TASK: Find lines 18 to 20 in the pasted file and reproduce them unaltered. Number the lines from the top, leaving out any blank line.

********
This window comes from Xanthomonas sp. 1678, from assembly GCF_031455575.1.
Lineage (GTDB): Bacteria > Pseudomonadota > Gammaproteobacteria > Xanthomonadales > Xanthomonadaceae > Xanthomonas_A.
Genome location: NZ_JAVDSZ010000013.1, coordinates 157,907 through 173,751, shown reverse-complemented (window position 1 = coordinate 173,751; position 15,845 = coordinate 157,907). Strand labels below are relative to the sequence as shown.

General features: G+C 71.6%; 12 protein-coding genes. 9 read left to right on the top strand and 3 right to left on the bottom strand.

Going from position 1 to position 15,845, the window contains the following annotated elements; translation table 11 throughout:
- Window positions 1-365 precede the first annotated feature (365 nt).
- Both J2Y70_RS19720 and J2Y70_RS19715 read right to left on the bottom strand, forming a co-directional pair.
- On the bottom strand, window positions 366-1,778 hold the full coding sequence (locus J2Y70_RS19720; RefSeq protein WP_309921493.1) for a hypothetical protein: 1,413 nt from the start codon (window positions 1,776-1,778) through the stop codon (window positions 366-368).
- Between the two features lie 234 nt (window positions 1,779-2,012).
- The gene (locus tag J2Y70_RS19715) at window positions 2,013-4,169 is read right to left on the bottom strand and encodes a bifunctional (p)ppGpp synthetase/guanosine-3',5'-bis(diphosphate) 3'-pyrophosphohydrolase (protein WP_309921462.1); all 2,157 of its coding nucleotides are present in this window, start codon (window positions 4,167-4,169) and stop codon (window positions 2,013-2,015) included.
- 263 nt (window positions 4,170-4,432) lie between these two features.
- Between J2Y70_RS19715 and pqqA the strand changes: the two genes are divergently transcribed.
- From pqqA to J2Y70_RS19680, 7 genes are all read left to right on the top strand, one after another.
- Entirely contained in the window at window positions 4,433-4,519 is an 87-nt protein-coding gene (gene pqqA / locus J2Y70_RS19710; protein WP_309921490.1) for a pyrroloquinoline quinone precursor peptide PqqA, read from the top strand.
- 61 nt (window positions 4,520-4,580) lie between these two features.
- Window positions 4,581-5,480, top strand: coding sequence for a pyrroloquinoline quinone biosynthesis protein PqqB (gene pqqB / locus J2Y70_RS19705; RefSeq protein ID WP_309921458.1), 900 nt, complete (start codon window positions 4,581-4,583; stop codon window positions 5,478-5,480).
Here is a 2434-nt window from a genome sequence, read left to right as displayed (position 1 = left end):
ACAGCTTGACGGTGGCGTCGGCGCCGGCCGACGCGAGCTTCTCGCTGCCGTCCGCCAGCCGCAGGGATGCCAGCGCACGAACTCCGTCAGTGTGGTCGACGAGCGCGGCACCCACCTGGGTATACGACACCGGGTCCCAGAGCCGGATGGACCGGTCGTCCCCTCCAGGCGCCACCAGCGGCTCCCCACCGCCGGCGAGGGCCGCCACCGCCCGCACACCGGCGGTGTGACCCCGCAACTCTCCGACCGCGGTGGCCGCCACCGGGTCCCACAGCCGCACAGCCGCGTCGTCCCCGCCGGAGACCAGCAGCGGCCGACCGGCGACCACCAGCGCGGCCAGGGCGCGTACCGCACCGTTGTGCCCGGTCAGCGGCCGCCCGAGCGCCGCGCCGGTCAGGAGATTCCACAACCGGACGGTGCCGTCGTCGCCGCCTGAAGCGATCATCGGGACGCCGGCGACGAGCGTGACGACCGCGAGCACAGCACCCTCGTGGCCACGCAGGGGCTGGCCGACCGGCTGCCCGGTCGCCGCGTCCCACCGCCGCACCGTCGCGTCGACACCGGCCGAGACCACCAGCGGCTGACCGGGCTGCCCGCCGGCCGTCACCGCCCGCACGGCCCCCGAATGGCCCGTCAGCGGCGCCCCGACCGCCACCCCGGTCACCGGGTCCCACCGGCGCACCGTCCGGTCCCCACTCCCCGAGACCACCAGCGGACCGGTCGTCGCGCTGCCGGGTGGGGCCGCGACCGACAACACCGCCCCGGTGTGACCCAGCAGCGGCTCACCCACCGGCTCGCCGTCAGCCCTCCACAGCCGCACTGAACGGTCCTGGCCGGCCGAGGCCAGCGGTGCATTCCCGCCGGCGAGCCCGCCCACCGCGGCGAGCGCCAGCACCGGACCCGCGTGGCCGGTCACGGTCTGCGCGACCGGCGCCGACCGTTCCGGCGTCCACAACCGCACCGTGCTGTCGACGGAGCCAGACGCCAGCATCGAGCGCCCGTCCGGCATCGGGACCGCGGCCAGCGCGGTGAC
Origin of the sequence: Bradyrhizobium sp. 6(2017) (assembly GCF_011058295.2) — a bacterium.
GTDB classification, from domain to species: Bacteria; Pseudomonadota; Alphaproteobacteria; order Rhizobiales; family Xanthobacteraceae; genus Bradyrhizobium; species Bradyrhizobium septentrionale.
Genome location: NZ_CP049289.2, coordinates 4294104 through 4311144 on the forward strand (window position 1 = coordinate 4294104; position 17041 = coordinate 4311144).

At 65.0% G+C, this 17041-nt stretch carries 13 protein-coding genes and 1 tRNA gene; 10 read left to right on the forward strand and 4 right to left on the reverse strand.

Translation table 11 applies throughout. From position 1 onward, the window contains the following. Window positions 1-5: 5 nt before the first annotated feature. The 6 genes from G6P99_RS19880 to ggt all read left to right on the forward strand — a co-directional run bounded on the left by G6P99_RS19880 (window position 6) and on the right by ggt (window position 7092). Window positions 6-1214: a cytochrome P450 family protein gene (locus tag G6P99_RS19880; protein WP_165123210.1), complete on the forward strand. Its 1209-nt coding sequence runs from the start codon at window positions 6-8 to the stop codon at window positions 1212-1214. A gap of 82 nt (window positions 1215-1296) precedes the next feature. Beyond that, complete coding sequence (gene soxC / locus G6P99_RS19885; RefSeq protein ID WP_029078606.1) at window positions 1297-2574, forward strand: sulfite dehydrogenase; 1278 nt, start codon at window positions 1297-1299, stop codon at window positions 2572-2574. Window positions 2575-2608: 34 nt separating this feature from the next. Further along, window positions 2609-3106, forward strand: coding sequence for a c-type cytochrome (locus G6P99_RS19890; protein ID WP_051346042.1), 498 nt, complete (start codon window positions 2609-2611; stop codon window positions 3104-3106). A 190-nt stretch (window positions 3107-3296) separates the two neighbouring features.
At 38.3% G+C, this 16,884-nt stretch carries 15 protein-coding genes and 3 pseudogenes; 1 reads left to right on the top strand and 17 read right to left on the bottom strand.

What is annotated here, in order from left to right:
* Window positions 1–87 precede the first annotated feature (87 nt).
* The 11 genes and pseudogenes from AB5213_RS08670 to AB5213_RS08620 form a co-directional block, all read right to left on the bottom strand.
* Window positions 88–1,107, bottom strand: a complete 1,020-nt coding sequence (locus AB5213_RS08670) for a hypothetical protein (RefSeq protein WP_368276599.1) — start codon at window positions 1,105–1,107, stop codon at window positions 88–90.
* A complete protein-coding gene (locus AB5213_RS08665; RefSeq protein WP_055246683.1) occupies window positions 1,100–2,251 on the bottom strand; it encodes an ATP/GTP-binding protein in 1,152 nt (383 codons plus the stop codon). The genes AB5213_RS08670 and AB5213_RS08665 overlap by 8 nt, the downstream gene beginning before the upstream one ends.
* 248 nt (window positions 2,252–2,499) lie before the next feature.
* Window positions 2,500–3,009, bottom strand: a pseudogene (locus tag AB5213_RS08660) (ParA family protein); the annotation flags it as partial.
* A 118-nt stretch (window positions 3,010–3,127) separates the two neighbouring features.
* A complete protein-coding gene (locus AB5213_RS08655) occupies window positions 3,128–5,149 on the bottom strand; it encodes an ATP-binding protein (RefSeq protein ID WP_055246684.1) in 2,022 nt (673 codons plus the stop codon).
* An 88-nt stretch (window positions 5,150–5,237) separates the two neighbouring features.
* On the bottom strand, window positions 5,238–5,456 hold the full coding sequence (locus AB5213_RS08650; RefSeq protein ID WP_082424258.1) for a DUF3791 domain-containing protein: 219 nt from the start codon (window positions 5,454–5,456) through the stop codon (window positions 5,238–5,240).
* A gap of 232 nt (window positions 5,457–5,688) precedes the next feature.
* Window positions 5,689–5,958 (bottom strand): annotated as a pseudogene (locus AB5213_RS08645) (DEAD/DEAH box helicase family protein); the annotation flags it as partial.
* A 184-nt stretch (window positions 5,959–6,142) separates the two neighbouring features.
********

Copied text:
ACAGCTTGACGGTGGCGTCGGCGCCGGCCGACGCGAGCTTCTCGCTGCCGTCCGCCAGCCGCAGGGATGCCAGCGCACGAACTCCGTCAGTGTGGTCGACGAGCGCGGCACCCACCTGGGTATACGACACCGGGTCCCAGAGCCGGATGGACCGGTCGTCCCCTCCAGGCGCCACCAGCGGCTCCCCACCGCCGGCGAGGGCCGCCACCGCCCGCACACCGGCGGTGTGACCCCGCAACTCTCCGACCGCGGTGGCCGCCACCGGGTCCCACAGCCGCACAGCCGCGTCGTCCCCGCCGGAGACCAGCAGCGGCCGACCGGCGACCACCAGCGCGGCCAGGGCGCGTACCGCACCGTTGTGCCCGGTCAGCGGCCGCCCGAGCGCCGCGCCGGTCAGGAGATTCCACAACCGGACGGTGCCGTCGTCGCCGCCTGAAGCGATCATCGGGACGCCGGCGACGAGCGTGACGACCGCGAGCACAGCACCCTCGTGGCCACGCAGGGGCTGGCCGACCGGCTGCCCGGTCGCCGCGTCCCACCGCCGCACCGTCGCGTCGACACCGGCCGAGACCACCAGCGGCTGACCGGGCTGCCCGCCGGCCGTCACCGCCCGCACGGCCCCCGAATGGCCCGTCAGCGGCGCCCCGACCGCCACCCCGGTCACCGGGTCCCACCGGCGCACCGTCCGGTCCCCACTCCCCGAGACCACCAGCGGACCGGTCGTCGCGCTGCCGGGTGGGGCCGCGACCGACAACACCGCCCCGGTGTGACCCAGCAGCGGCTCACCCACCGGCTCGCCGTCAGCCCTCCACAGCCGCACTGAACGGTCCTGGCCGGCCGAGGCCAGCGGTGCATTCCCGCCGGCGAGCCCGCCCACCGCGGCGAGCGCCAGCACCGGACCCGCGTGGCCGGTCACGGTCTGCGCGACCGGCGCCGACCGTTCCGGCGTCCACAACCGCACCGTGCTGTCGACGGAGCCAGACGCCAGCATCGAGCGCCCGTCCGGCATCGGGACCGCGGCCAGCGCGGTGAC
Origin of the sequence: Bradyrhizobium sp. 6(2017) (assembly GCF_011058295.2) — a bacterium.
GTDB classification, from domain to species: Bacteria; Pseudomonadota; Alphaproteobacteria; order Rhizobiales; family Xanthobacteraceae; genus Bradyrhizobium; species Bradyrhizobium septentrionale.